March 14, 2004
Jingbuom Bae, Hullabaloo staff writer
Throughout this week, several Tulane student organizations joined forces to raise political awareness by reaching out to the student body through Social Justice Week.
"The idea behind the week is Tulane has numerous organizations that take on issues beyond their own self-interest," University College senior and College Democrat Evan Wolf said. "These groups ' often do not work in concert because they don't see how their causes are intertwined."
The week's events began with an activities expo in front of McAlister Auditorium last Friday. The groups then went to The Howlin' Wolf for a party called "Democracy Rocks," which attracted more than just young people. Louisiana State Representative Arthur Morrell, joined students to celebrate political awareness. A rummage sale of clothes, CDs, books and other used goods took place at McAlister Auditorium Monday.
The proceeds of the sales were divided equally among nine groups that will in turn contribute them to a charity of their choice. The Tulane College Democrats have planned to use their portion to allow their members to attend a pro-choice march that will take place in Washington, D.C., April 25, President of the Tulane College Democrats and Newcomb College sophomore Lauren Starrett said.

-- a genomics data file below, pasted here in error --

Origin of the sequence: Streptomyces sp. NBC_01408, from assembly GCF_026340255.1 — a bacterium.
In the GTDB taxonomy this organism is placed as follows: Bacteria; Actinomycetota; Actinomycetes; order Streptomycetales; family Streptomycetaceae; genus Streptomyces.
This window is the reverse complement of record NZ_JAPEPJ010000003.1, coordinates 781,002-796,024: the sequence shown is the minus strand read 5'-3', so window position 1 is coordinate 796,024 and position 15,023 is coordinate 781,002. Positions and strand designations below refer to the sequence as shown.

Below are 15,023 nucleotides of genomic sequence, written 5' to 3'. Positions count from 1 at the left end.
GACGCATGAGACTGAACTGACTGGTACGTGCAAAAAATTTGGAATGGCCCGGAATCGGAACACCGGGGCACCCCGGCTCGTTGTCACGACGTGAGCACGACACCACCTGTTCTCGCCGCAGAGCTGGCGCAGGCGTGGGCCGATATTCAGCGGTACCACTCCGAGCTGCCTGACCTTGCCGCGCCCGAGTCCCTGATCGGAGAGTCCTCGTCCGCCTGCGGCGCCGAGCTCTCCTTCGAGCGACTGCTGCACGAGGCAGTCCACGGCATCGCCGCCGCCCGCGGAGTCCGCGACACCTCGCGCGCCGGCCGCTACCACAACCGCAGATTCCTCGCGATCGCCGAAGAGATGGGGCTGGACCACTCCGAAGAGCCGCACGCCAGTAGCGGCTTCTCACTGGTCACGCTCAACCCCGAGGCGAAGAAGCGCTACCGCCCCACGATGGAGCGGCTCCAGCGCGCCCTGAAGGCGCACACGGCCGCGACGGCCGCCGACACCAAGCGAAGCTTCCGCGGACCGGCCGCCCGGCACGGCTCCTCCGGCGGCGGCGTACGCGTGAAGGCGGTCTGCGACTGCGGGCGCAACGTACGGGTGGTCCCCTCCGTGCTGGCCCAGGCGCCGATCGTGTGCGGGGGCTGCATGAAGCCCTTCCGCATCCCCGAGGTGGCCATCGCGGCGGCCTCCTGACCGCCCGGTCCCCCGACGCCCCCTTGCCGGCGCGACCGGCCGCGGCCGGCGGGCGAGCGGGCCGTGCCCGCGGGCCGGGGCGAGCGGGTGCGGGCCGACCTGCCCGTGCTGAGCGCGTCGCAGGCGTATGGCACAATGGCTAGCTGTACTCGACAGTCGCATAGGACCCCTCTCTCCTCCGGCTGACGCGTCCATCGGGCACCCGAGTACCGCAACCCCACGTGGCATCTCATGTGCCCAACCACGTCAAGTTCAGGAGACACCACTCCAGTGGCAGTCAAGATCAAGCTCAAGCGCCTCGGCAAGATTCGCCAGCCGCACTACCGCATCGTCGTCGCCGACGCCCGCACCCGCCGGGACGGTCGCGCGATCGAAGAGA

"It's great to talk about protecting women's rights, but if you do not act on what you believe in you are not helping anything," Starrett said. "It's important for Tulane students to go so we can make an actual difference, not just talk about what we wish would happen."
The week also featured an array of speakers. Judge Lynda Van Dadis visited campus Monday to speak on racial inequality in the justice system. Director of Public Affairs of Planned Parenthood of Louisiana Christina Kucera spoke on reproductive rights at Richardson Memorial Hall Tuesday. Monique Hardyn, an advocate of human rights, spoke on environmental protection in the Law School building Wednesday.
The Tulane American Civil Liberties Union brought Clyde Stafford Smith, a lawyer who is concerned with the civil rights of detainees in Guantanamo Bay, to speak on civil liberties Thursday.
"Clive Stafford Smith has been an important player in the fight against capital punishment and the current injustices inflicted upon the detainees at Guantanamo Bay," Tulane ACLU President Kim Frusciante said. "Unfortunately, the situation at Guantanamo Bay has received very little attention in comparison to its grave level of social injustice. I hope that our event helped to open dialogue on this important issue and mobilized the Tulane community to fight for social justice everywhere."
Starrett said the goal of Social Justice Week is to "promote civil liberties, environmental awareness and equal rights." The week is also considered by Starrett to be a force that combats the overall political apathy on Tulane's campus. "Tulane students are typically apathetic, so we are trying to raise awareness, and I think it is working," Starrett said. "We've seen a rise in participation, not only in our group, but also in other groups."
The nine groups that participated in the week were the Tulane College Democrats, the Tulane American Civil Liberties Union, Students Organized Against Racism, MOSAIC, Free the Planet, the Tulane Feminist Majority Leadership Alliance, Stand for Children, the U.S. Public Interest Research Group and the Nu Mu Citywide Chapter of Delta Sigma Theta.
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